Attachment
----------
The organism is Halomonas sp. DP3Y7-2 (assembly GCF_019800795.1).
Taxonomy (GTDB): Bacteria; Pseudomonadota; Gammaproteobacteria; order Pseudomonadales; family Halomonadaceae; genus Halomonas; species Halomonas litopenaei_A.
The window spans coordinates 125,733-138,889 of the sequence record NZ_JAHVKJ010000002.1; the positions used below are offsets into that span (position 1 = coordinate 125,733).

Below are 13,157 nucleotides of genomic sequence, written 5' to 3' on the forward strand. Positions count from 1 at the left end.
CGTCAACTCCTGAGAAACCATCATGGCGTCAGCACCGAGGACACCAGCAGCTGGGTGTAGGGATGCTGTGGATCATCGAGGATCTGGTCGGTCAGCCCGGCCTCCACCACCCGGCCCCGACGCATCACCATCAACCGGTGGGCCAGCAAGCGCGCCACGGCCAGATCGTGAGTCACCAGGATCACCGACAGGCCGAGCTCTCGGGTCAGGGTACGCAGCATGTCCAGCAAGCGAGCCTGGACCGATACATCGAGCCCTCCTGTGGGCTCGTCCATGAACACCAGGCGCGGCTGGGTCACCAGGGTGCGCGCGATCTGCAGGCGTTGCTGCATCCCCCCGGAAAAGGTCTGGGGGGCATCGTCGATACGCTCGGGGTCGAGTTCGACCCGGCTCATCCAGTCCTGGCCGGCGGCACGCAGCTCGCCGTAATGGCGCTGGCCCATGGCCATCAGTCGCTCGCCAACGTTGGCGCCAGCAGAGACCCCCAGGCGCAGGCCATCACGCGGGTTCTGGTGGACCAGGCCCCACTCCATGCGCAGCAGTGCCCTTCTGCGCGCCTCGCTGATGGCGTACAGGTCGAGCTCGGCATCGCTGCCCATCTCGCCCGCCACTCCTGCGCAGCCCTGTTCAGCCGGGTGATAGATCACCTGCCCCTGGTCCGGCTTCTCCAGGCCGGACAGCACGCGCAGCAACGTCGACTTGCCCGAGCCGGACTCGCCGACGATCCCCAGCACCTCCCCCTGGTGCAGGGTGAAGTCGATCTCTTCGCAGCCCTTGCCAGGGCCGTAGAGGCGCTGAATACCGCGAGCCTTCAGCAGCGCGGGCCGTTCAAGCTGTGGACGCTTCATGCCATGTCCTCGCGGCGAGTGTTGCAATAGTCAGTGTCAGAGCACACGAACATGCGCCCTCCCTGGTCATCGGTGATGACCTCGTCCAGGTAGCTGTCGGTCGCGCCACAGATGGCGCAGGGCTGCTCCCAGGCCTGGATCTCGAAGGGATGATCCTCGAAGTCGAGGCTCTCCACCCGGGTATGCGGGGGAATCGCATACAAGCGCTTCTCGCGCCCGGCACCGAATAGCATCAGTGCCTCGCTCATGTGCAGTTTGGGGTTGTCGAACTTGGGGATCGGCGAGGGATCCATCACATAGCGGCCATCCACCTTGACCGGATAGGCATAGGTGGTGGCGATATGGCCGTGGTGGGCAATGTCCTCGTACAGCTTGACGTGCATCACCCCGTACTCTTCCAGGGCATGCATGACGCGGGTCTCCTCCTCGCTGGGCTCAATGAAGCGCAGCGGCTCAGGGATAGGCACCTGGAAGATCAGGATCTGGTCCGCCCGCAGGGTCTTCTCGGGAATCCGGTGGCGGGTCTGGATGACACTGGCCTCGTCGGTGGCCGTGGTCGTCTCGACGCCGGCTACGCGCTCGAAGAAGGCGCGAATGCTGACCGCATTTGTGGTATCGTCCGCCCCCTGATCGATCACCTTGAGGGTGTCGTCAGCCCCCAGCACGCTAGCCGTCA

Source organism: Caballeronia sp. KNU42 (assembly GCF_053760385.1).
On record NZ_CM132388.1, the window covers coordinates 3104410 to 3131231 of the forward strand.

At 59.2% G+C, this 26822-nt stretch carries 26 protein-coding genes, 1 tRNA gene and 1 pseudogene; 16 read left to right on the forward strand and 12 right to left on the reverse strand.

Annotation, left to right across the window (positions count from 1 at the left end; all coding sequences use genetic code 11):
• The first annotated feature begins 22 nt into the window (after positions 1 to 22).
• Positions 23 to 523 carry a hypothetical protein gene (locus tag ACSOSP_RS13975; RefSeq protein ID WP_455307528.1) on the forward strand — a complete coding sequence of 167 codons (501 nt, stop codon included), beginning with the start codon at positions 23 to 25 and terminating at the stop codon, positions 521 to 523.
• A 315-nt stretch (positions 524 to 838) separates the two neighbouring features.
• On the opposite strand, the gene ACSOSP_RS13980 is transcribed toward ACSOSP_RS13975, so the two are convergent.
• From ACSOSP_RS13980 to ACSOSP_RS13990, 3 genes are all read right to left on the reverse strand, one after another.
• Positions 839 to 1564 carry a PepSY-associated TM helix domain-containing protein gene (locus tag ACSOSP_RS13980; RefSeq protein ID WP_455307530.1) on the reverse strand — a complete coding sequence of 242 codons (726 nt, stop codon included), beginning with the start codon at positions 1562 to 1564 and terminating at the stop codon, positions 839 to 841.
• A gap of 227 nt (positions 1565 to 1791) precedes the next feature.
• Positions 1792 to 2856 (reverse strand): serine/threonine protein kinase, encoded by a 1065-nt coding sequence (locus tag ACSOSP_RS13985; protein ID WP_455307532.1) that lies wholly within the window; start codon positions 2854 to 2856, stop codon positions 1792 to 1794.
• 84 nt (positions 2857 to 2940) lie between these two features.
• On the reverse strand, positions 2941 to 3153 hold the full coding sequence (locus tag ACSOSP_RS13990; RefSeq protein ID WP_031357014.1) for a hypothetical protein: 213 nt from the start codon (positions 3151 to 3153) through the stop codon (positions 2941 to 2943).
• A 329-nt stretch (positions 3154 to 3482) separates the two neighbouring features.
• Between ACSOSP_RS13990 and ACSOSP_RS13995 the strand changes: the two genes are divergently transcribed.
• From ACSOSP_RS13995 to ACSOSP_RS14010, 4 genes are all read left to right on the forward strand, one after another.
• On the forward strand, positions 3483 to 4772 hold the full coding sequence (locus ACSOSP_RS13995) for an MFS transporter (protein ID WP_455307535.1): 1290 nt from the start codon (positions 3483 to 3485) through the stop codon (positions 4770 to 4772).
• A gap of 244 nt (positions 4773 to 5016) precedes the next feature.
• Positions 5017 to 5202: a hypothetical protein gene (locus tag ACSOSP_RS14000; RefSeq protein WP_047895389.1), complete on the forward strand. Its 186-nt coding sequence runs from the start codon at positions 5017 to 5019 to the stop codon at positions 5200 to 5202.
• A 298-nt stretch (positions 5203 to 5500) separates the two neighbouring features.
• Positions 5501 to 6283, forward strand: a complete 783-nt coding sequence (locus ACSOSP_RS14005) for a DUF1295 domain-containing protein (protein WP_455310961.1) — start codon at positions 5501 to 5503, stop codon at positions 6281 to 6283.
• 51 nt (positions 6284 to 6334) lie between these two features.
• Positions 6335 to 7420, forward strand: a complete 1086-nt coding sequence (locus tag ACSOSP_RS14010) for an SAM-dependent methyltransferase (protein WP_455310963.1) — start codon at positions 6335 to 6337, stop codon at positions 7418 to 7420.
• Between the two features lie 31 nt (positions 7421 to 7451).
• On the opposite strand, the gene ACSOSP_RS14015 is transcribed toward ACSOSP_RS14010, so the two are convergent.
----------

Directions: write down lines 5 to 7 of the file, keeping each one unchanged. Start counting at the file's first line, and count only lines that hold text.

CGTCAACTCCTGAGAAACCATCATGGCGTCAGCACCGAGGACACCAGCAGCTGGGTGTAGGGATGCTGTGGATCATCGAGGATCTGGTCGGTCAGCCCGGCCTCCACCACCCGGCCCCGACGCATCACCATCAACCGGTGGGCCAGCAAGCGCGCCACGGCCAGATCGTGAGTCACCAGGATCACCGACAGGCCGAGCTCTCGGGTCAGGGTACGCAGCATGTCCAGCAAGCGAGCCTGGACCGATACATCGAGCCCTCCTGTGGGCTCGTCCATGAACACCAGGCGCGGCTGGGTCACCAGGGTGCGCGCGATCTGCAGGCGTTGCTGCATCCCCCCGGAAAAGGTCTGGGGGGCATCGTCGATACGCTCGGGGTCGAGTTCGACCCGGCTCATCCAGTCCTGGCCGGCGGCACGCAGCTCGCCGTAATGGCGCTGGCCCATGGCCATCAGTCGCTCGCCAACGTTGGCGCCAGCAGAGACCCCCAGGCGCAGGCCATCACGCGGGTTCTGGTGGACCAGGCCCCACTCCATGCGCAGCAGTGCCCTTCTGCGCGCCTCGCTGATGGCGTACAGGTCGAGCTCGGCATCGCTGCCCATCTCGCCCGCCACTCCTGCGCAGCCCTGTTCAGCCGGGTGATAGATCACCTGCCCCTGGTCCGGCTTCTCCAGGCCGGACAGCACGCGCAGCAACGTCGACTTGCCCGAGCCGGACTCGCCGACGATCCCCAGCACCTCCCCCTGGTGCAGGGTGAAGTCGATCTCTTCGCAGCCCTTGCCAGGGCCGTAGAGGCGCTGAATACCGCGAGCCTTCAGCAGCGCGGGCCGTTCAAGCTGTGGACGCTTCATGCCATGTCCTCGCGGCGAGTGTTGCAATAGTCAGTGTCAGAGCACACGAACATGCGCCCTCCCTGGTCATCGGTGATGACCTCGTCCAGGTAGCTGTCGGTCGCGCCACAGATGGCGCAGGGCTGCTCCCAGGCCTGGATCTCGAAGGGATGATCCTCGAAGTCGAGGCTCTCCACCCGGGTATGCGGGGGAATCGCATACAAGCGCTTCTCGCGCCCGGCACCGAATAGCATCAGTGCCTCGCTCATGTGCAGTTTGGGGTTGTCGAACTTGGGGATCGGCGAGGGATCCATCACATAGCGGCCATCCACCTTGACCGGATAGGCATAGGTGGTGGCGATATGGCCGTGGTGGGCAATGTCCTCGTACAGCTTGACGTGCATCACCCCGTACTCTTCCAGGGCATGCATGACGCGGGTCTCCTCCTCGCTGGGCTCAATGAAGCGCAGCGGCTCAGGGATAGGCACCTGGAAGATCAGGATCTGGTCCGCCCGCAGGGTCTTCTCGGGAATCCGGTGGCGGGTCTGGATGACACTGGCCTCGTCGGTGGCCGTGGTCGTCTCGACGCCGGCTACGCGCTCGAAGAAGGCGCGAATGCTGACCGCATTTGTGGTATCGTCCGCCCCCTGATCGATCACCTTGAGGGTGTCGTCAGCCCCCAGCACGCTAGCCGTCA

Source organism: Caballeronia sp. KNU42 (assembly GCF_053760385.1).
On record NZ_CM132388.1, the window covers coordinates 3104410 to 3131231 of the forward strand.